The Cycle: First impressions

Ryne Sandberg
Yahoo! Sports

Before we get to the best series of the weekend, I want to address the recent rash of blown saves in the majors. It brings up the fact that great closers don't grow on trees. Closing takes a pitcher who has the right mental makeup, one that allows him to shake off a bad outing.

Great closers are simply hard to come by. Most pitchers enter the minor leagues hoping to become a starter in the majors. They get drafted as starting pitchers and they think they're starters because that's all they've done. That's why it's so difficult for them to give up being a starter early in their careers.

It doesn't occur to these starters that they should consider being a closer. Kerry Wood of the Chicago Cubs is one who should think about making the switch. With the way he seems to break down as a starter, he would be a perfect candidate to close – if he could just give up being a starting pitcher.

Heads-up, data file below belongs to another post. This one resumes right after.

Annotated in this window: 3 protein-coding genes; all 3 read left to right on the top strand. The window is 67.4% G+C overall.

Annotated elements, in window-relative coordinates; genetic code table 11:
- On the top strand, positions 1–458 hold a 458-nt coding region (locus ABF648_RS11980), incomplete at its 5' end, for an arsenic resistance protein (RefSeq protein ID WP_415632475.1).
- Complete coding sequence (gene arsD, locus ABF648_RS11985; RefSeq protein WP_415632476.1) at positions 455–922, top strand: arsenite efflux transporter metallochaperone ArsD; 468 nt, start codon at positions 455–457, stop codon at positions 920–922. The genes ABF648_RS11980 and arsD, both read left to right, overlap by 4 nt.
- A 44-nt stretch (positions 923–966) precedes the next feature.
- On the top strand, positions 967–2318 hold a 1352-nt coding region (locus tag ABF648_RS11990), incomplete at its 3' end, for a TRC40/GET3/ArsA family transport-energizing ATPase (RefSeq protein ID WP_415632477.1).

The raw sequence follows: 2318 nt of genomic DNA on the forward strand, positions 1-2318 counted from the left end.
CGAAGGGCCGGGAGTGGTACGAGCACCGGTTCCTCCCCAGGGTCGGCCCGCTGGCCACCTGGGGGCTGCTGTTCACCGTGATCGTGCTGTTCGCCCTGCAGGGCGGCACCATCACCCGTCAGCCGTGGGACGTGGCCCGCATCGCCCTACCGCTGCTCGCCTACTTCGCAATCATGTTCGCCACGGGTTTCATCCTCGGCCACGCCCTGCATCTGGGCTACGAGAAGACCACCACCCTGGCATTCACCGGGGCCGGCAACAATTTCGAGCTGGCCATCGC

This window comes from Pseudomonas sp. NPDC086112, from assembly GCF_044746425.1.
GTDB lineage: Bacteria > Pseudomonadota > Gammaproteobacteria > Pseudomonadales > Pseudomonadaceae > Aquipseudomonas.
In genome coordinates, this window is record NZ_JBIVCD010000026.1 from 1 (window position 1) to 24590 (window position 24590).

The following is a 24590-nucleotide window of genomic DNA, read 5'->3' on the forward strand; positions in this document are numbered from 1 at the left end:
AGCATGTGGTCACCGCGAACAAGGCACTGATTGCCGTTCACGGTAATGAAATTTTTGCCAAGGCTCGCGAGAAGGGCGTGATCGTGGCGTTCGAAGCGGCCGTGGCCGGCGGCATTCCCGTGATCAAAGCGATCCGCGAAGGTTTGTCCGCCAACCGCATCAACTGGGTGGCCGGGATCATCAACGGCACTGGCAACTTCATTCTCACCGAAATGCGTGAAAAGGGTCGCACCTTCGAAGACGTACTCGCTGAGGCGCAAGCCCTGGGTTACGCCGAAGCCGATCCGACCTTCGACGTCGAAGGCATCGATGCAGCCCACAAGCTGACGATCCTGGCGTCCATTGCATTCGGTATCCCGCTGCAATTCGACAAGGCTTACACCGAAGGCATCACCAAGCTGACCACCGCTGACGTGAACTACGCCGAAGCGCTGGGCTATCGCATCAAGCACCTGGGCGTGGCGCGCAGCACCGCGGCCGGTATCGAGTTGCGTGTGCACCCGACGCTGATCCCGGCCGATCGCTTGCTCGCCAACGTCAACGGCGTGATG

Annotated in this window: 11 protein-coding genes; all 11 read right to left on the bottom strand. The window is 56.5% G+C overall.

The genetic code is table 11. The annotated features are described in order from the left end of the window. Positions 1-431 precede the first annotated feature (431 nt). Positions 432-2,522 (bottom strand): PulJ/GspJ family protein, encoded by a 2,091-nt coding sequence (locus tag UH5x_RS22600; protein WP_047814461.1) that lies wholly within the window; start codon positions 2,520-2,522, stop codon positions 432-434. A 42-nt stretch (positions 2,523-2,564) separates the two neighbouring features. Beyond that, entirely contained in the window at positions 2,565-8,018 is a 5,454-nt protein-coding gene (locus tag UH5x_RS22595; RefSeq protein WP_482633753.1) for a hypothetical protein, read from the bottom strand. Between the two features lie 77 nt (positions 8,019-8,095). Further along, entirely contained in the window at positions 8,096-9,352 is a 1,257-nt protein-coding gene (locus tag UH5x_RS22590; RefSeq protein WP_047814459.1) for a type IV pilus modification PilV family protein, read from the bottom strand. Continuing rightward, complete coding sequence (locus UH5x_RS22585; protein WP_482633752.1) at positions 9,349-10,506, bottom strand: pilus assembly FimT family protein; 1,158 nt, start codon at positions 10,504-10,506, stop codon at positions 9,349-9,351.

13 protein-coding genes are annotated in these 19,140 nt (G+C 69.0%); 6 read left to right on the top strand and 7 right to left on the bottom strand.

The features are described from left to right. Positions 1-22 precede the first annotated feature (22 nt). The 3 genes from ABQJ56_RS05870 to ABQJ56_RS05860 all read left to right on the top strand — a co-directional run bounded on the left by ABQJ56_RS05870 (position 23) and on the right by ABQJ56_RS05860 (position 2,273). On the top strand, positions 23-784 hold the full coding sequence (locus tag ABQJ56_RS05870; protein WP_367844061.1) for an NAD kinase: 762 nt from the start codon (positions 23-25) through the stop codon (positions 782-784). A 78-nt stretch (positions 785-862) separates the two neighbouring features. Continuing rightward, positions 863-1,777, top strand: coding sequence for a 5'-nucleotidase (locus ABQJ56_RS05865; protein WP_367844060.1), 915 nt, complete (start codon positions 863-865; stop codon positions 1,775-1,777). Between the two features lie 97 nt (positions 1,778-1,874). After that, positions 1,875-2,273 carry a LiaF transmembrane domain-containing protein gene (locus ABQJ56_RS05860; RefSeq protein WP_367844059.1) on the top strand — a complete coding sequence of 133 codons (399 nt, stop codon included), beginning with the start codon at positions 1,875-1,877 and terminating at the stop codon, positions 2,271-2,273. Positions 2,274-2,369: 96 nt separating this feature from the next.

Look at what happened to Dennis Eckersley. He left the Cubs as a somewhat ineffective starter and went to the Oakland A's, where Tony La Russa and Dave Duncan turned him into an unhittable closer. Eckersley accepted the role and excelled at it, and his greatness as a closer got him into the Hall of Fame. (By the way, it's ridiculous that Bruce Sutter, Goose Gossage and Lee Smith are not in the Hall of Fame yet.)

To me, closing would be a sweet job. You come into the ninth inning with the game on the line and if you're successful, the whole team celebrates around you. It's too bad most pitchers don't look at it that way.

Home run

Baltimore Orioles

Record: 22-12
1st, AL East


Chicago White Sox

Record: 26-9
1st, AL Central

It's a matchup of probably the two best teams in the AL. The Orioles will miss the bat of Sammy Sosa, who went on the DL with an abscess on his left foot, but they still have the AL MVP – at this point – in shortstop Miguel Tejada (.348). White Sox second baseman Tadahito Iguchi (.321) has been great.